Tests that examine the brain and spinal cord are used to detect (find) childhood astrocytomas.
The following tests and procedures may be used:
Childhood astrocytomas are usually diagnosed and removed in surgery.
If doctors think there may be an astrocytoma, a biopsy may be done to remove a sample of tissue. For tumors in the brain, a part of the skull is removed and a needle is used to remove tissue. Sometimes, the needle is guided by a computer. A pathologist views the tissue under a microscope to look for cancer cells. If cancer cells are found, the doctor may remove as much tumor as safely possible during the same surgery. Because it can be hard to tell the difference between types of brain tumors, you may want to have your child's tissue sample checked by a pathologist who has experience in diagnosing brain tumors.
Craniotomy: An opening is made in the skull and a piece of the skull is removed to show part of the brain.
The following test may be done on the tissue that was removed:
Sometimes tumors form in a place that makes them hard to remove. If removing the tumor may cause severe physical, emotional, or learning problems, a biopsy is done and more treatment is given after the biopsy.
Children who have NF1 may not need a biopsy or surgery to remove the tumor.
Certain factors affect prognosis (chance of recovery) and treatment options.
The prognosis (chance of recovery) and treatment options depend on the following:
For recurrent astrocytoma, prognosis and treatment depend on how much time passed from the time treatment ended to the time the astrocytoma recurred.
The grade of the tumor is used to plan cancer treatment.
Staging is the process used to find out how much cancer there is and if cancer has spread. It is important to know the stage in order to plan treatment.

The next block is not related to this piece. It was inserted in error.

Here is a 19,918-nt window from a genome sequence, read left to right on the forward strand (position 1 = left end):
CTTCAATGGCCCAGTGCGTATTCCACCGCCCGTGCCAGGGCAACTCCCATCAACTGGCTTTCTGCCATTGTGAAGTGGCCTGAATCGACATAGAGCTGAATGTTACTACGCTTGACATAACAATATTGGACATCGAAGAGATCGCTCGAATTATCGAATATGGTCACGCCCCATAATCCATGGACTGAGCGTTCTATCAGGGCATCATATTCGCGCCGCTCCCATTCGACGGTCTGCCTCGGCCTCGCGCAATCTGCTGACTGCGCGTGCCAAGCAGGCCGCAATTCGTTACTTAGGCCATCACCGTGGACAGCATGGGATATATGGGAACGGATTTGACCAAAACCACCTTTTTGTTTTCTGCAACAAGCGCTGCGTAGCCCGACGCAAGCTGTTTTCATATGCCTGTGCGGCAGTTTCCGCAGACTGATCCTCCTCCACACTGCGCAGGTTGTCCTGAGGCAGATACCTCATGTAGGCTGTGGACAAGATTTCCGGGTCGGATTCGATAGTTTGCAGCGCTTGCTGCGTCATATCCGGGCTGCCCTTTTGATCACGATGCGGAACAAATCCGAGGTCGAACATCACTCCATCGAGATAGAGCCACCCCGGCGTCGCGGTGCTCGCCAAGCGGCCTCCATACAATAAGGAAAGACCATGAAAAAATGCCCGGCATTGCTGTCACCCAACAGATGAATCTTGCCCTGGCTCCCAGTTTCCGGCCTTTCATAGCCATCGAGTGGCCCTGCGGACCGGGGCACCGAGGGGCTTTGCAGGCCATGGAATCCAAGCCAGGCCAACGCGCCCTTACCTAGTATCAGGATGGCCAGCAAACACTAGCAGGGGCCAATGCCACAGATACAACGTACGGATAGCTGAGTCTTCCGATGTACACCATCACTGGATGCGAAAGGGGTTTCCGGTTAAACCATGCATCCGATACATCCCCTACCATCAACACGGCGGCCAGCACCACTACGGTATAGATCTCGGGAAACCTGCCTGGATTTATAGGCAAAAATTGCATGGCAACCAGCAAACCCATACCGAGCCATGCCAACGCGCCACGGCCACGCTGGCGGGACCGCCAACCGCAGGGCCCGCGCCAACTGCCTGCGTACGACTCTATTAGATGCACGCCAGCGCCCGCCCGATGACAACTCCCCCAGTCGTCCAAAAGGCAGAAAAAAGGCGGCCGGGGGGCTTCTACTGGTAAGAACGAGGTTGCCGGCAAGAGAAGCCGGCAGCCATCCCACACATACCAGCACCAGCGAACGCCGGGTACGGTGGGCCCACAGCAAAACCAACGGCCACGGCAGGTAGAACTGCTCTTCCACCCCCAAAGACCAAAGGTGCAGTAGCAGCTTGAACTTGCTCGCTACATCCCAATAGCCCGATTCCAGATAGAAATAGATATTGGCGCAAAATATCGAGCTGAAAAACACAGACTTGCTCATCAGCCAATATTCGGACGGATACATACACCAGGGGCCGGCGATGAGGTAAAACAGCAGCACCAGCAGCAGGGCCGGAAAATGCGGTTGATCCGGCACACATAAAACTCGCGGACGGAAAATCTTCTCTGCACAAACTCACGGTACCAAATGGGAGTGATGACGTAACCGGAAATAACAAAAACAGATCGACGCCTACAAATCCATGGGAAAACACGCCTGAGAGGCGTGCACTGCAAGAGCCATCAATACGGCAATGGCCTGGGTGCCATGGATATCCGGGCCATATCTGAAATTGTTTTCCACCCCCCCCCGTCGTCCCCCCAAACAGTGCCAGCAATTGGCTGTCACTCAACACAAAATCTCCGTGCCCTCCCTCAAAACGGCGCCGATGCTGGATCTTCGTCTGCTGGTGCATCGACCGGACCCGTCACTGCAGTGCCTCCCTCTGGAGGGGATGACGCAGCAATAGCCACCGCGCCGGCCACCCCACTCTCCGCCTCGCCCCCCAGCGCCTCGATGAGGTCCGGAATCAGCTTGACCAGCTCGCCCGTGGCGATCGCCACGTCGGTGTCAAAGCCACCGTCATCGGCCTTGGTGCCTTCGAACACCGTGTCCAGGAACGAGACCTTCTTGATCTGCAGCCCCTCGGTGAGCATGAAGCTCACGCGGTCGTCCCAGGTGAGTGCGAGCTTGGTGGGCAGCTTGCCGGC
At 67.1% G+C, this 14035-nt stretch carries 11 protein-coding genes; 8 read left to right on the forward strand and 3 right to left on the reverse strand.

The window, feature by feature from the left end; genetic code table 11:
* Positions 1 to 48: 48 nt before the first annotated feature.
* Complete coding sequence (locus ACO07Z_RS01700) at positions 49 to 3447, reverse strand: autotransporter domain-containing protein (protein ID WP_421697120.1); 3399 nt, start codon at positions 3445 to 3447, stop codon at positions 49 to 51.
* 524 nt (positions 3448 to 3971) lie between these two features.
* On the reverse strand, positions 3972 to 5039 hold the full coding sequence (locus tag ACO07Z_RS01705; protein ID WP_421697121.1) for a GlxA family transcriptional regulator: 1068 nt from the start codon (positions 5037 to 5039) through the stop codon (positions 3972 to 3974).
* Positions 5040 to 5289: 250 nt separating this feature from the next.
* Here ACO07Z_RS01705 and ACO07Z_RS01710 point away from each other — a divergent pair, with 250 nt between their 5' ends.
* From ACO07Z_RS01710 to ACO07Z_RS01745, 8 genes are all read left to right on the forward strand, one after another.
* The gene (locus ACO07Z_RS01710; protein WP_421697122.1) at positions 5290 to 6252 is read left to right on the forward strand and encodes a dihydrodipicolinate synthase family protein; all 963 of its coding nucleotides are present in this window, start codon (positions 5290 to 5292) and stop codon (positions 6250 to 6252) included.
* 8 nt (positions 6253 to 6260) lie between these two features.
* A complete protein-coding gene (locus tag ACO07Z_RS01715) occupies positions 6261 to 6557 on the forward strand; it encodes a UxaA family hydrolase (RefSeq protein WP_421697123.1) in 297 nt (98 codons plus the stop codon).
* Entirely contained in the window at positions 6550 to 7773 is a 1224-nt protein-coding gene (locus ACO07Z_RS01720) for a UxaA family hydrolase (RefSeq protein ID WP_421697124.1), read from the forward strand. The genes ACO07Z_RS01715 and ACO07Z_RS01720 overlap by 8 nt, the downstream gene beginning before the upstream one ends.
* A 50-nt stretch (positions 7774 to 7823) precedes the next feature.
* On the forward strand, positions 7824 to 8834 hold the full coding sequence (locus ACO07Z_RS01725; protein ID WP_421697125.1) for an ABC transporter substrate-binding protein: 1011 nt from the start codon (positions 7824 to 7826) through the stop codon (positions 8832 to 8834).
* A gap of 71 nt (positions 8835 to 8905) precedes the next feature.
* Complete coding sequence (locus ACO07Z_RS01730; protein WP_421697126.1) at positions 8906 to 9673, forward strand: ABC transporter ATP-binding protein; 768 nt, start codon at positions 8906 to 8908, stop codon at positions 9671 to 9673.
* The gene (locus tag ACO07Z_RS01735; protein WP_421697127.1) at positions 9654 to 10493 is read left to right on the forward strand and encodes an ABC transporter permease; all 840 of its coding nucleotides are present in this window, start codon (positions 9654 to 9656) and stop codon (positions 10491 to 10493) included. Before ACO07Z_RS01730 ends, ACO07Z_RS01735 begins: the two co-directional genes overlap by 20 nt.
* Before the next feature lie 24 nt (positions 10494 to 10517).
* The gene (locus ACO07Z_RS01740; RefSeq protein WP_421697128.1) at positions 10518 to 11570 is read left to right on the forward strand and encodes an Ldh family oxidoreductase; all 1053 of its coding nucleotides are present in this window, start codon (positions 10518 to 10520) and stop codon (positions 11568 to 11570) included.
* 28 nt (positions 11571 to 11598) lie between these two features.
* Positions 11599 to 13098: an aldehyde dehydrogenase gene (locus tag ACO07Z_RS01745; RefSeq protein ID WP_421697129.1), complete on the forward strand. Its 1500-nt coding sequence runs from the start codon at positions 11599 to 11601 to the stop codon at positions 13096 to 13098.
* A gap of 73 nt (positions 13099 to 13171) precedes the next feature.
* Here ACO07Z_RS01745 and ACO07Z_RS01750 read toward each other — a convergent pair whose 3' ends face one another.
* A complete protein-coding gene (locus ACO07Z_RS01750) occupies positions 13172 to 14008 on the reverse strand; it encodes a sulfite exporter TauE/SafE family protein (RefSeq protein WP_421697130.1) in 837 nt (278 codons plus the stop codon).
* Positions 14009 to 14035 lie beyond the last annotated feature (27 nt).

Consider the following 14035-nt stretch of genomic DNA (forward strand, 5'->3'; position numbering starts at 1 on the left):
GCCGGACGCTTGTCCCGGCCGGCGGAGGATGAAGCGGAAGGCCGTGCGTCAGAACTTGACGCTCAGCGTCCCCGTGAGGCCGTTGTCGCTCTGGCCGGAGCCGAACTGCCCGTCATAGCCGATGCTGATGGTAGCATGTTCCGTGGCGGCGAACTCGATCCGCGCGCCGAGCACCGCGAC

There is no standard staging system for childhood astrocytoma. Treatment is based on the following:
The grade of the tumor describes how abnormal the cancer cells look under a microscope and how quickly the tumor is likely to grow and spread.
The following grades are used:
Low-grade astrocytomas are slow-growing and rarely spread to other parts of the brain and spinal cord or other parts of the body. Low-grade astrocytomas can be either:
There are many types of low-grade astrocytomas. Several types of low-grade astrocytomas are discussed in this summary:
Children who have neurofibromatosis type 1 may have more than one low-grade tumor in the brain.
High-grade astrocytomas are fast-growing and often spread within the brain and spinal cord. High grade astrocytomas can be either:
Childhood astrocytomas usually do not spread to other parts of the body.
An MRI is done after surgery.
An MRI (magnetic resonance imaging) is done in the first few days after surgery. This is to find out how much tumor, if any, remains after surgery and to plan further treatment.
A recurrent childhood astrocytoma is an astrocytoma that has recurred (come back) after it has been treated. The cancer may come back in the same place as the first tumor or in other parts of the body. High-grade astrocytomas often recur within 3 years.
There are different types of treatment for patients with childhood astrocytoma.